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Gone Fishin'

July 18, 1993|JIM KRUSOE | Krusoe teaches writing at Santa Monica College. He will be reading from his work on Sunday, July 25, at 4 p.m. in the Lannan Poetry Garden

Some years ago, unaware I was suffering from a depression of considerable proportions, I found myself going fishing. One or even two days a week I'd drive out to the creeks and streams surrounding the Los Angeles basin, and then at night, as often as not, wander out to the Venice or Santa Monica piers to fish or watch others fish and listen to their stories. Still, something in me wanted more. In order to surround myself with water, I began to read books of fishing stories and instructions on how to fish, and when I slept I dreamt of streams. It was what I needed in those days--escape, pure and simple.

But along the way, I discovered something I hadn't bargained for, and that was the special quality of much of the writing done on the subject of fish and angling. The Austrian poet and dramatist, Von Hoffmansthal, once wrote that what he loved about singing was that it was the only time the human voice ceased to be an instrument of pure self-serving; and strangely enough, those who write about their fishing experiences seem to share this selfless quality.

As a teacher of writing I had been only too familiar with the often self-promotional and self-declarative aspects of literary writing, where one of the writer's eyes is on the subject while the other watches the audience. Those, it seemed to me, who wrote about fishing appeared to be a gentler breed, not concerned with winning or losing, or being right or having power or creating an image they could parlay into a following, but simply to share with others what happened on the water.

To tell the truth, my first memory of the sport is of a fool (it may have been from a child's alphabet) who is sitting patiently dangling his line and a bobber in a bucket waiting for a bite, and to this day, I think that's what I like best about the sport: foolishness and concentration. I think some of the happiest hours I ever spent were (mercifully) without witness, wrapped in a cocoon of fly line or unraveling explosions of monofilament from my reel, slapping bugs, ripped by thorns, reddened by nettles and grinning like a you-know-what. And when, inevitably, mere time and repetition made a more competent angler out of me I grieved, and still do, the loss of those earlier moments of pure imbecility. The writers I love best understand that fishing is not at all about catching fish, but wading or floating above something greater than one's self, in fact the very source of life, then throwing in a line and waiting to see what bites. (My own favorite fishing adventure was one January when I caught only two pathetic trout, but so lost track of the hours that I was unable to return to camp by dark, and was forced to spend the night, cold and shivering, wrapped in a large English setter.)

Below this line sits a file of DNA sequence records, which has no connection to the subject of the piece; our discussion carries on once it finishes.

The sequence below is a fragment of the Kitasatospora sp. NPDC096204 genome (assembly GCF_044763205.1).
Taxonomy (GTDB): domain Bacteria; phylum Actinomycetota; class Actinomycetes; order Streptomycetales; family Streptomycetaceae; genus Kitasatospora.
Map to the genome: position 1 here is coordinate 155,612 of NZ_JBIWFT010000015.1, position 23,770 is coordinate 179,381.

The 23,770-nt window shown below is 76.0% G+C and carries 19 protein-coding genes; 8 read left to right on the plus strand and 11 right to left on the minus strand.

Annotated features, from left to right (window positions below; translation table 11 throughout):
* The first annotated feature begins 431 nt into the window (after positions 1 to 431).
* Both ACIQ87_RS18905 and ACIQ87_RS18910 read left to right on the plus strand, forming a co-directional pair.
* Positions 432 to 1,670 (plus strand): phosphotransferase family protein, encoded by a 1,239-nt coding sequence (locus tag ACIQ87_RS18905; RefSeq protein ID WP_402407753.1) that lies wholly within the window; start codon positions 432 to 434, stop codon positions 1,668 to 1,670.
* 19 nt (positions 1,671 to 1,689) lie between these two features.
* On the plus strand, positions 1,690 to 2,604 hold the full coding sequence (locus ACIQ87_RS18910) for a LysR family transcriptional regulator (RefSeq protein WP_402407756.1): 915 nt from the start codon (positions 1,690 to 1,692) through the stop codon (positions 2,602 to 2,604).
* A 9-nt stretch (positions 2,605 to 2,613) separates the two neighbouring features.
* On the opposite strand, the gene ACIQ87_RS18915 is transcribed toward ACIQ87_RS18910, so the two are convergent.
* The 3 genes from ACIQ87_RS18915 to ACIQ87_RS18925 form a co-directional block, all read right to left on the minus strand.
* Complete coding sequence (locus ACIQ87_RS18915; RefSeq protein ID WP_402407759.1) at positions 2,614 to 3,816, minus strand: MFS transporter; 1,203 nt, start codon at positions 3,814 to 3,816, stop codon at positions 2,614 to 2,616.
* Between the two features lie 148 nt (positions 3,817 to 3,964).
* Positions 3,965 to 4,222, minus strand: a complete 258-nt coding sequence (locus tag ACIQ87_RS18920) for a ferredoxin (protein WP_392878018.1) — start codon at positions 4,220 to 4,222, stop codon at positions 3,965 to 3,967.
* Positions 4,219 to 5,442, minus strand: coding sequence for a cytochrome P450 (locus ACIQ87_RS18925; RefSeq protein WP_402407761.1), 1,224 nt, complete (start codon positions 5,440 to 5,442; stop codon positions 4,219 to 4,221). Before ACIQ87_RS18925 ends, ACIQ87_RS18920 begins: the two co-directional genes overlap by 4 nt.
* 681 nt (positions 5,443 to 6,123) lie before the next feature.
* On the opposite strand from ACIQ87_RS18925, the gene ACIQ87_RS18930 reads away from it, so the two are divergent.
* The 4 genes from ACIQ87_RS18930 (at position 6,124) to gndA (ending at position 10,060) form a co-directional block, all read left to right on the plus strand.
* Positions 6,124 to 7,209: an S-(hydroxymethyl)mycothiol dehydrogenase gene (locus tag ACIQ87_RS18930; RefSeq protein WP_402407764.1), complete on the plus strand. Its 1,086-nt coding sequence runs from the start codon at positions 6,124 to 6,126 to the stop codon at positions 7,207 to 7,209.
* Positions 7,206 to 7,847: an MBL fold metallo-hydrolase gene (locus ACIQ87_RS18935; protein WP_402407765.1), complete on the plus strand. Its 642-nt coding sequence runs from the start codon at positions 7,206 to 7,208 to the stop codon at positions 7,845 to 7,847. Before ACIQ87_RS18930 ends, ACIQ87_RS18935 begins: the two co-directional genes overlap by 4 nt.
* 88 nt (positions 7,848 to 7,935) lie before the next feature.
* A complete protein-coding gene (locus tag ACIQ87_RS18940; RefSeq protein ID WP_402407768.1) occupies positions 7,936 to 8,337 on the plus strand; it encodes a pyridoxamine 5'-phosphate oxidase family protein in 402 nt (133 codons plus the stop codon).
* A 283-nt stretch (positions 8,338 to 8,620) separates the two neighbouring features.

Here, then, is a sampling of a few writers and books, some out of date and out of print (though available in libraries and used book stores) but all, at least to me, sharing the qualities of intensity and innocence that make them, no matter when they were written, an enduring pleasure.

Bill Barich: His long piece, "Hat Creek and the McCloud," in "Traveling Light," catches much of the attraction of the sport, and he is a beautiful writer. Here he is starting the day on the Fall River: "There was frost on my windshield when I left the lodge the next morning. I was tempted to go back inside, crawl under the covers, and read Family Circle until the sun was higher in the sky, but I pushed myself forward into the wintry air and then out into the valley. A man and his son were launching a skiff into the Fall, and they both waved and smiled blowing clouds of breath. The leaves of the Aspen along the river had died some more during the night and they were a brighter yellow than ever."

Harold Blaisdell: "The Philosophical Fisherman." The title tells it all. I'm not really sure how great this book is (it was the first book I happened to pick up), but the philosophy is forgiving and there is something wonderful about a grown man 1) trying to figure out how to get a six-inch perch to take his hook, and 2) believing others are just as interested. If, he writes, a fisherman "attains the proper state of objectivity, he will see in himself all the ludicrous qualities which made him the human being he is. . . . And, no matter how puny and contrived, he will not be ashamed of his efforts to make something of his nothingness."

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